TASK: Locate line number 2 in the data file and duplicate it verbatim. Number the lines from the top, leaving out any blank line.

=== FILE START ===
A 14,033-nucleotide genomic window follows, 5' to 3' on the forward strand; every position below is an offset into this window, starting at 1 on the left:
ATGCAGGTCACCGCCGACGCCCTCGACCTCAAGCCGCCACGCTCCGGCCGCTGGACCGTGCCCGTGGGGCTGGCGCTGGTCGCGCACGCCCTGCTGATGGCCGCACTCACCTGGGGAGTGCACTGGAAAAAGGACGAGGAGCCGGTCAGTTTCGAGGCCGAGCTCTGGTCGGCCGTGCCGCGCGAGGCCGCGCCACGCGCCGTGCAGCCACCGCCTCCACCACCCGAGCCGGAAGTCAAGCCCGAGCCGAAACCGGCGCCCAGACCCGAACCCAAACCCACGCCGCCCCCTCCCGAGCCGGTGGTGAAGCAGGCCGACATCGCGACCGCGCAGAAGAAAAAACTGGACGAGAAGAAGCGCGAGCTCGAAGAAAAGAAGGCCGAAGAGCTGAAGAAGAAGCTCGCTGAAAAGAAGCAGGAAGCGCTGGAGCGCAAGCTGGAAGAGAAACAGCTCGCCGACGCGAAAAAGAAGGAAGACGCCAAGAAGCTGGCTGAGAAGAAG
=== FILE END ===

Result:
ATGCAGGTCACCGCCGACGCCCTCGACCTCAAGCCGCCACGCTCCGGCCGCTGGACCGTGCCCGTGGGGCTGGCGCTGGTCGCGCACGCCCTGCTGATGGCCGCACTCACCTGGGGAGTGCACTGGAAAAAGGACGAGGAGCCGGTCAGTTTCGAGGCCGAGCTCTGGTCGGCCGTGCCGCGCGAGGCCGCGCCACGCGCCGTGCAGCCACCGCCTCCACCACCCGAGCCGGAAGTCAAGCCCGAGCCGAAACCGGCGCCCAGACCCGAACCCAAACCCACGCCGCCCCCTCCCGAGCCGGTGGTGAAGCAGGCCGACATCGCGACCGCGCAGAAGAAAAAACTGGACGAGAAGAAGCGCGAGCTCGAAGAAAAGAAGGCCGAAGAGCTGAAGAAGAAGCTCGCTGAAAAGAAGCAGGAAGCGCTGGAGCGCAAGCTGGAAGAGAAACAGCTCGCCGACGCGAAAAAGAAGGAAGACGCCAAGAAGCTGGCTGAGAAGAAG